Nigeria Turns Out Two Boko Haram Movies
For even casual observers of the Nigerian film industry, it’s not surprising news that the nation’s second largest-employer (behind agriculture) has already churned out two films about the April kidnapping of 276 girls by Boko Haram: at an average of 50 movies a week, the industry makes a routine point of speedily incorporating topical concerns. Last year’s Boko Haram: The Movie (understandably retitled Nation Under Siege at home) is far from unique, with a particularly high-profile example in 2012’s Last Flight to Abuja, a plane crash drama inspired by the nation’s spate of air disasters that coincidentally premiered just after another passenger plane crashed, killing 153.
The DVD covers for the two kidnapping films don’t promise particular sensitivity or nuance. There’s the self-explanatorily titled Lost Students (Zero Squad) and The Missing School Girls…There Is God O. The latter phrase comes from a televised speech by Nigerian first lady Patience Johnson, who broke down crying while addressing the kidnapping. (Her cry was sampled into a single released by comedian Omobaba.) At this time, that’s pretty much all the English-language information available online on these two films.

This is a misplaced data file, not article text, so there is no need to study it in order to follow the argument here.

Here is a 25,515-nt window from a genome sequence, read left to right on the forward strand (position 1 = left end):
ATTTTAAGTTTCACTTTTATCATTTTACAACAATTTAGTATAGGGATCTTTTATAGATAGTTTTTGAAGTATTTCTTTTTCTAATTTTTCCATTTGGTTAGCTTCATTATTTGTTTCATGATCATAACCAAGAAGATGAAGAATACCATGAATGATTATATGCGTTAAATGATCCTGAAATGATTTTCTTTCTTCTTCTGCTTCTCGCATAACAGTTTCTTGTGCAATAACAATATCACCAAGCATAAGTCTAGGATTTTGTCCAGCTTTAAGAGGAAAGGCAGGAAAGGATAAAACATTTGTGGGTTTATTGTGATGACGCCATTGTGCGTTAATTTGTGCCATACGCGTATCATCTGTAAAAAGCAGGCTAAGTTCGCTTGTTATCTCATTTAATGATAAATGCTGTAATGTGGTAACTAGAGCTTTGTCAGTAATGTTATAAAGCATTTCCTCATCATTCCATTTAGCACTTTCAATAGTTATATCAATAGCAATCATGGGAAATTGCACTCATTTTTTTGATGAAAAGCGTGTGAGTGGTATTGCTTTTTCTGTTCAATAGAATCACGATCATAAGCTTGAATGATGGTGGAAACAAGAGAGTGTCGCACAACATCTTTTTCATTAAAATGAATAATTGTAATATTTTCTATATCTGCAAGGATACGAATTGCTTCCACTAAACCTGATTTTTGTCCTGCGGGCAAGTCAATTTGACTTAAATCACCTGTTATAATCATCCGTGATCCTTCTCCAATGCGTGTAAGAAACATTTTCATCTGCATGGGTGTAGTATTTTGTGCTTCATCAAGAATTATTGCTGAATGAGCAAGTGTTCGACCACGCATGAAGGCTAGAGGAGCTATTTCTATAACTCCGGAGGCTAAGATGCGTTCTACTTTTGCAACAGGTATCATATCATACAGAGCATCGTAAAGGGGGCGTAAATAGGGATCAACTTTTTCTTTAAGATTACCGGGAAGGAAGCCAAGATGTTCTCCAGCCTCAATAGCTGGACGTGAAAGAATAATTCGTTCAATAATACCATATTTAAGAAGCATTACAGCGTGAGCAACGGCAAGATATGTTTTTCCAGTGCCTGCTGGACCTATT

The suitability of quickie cash-ins on the tragedy is a moot point for the prolific industry, whose growth was approvingly cited by the United Nations as a driver for the continental African economy. Last year, the country’s finance minister claimed the film industry employed 200,000 people directly and another million indirectly — a comparative drop in the bucket of the nation’s roughly 50 million unemployed youth, but hardly negligible. From that angle, trashily topical fare is a quick way to tap into current anxieties while keeping people employed.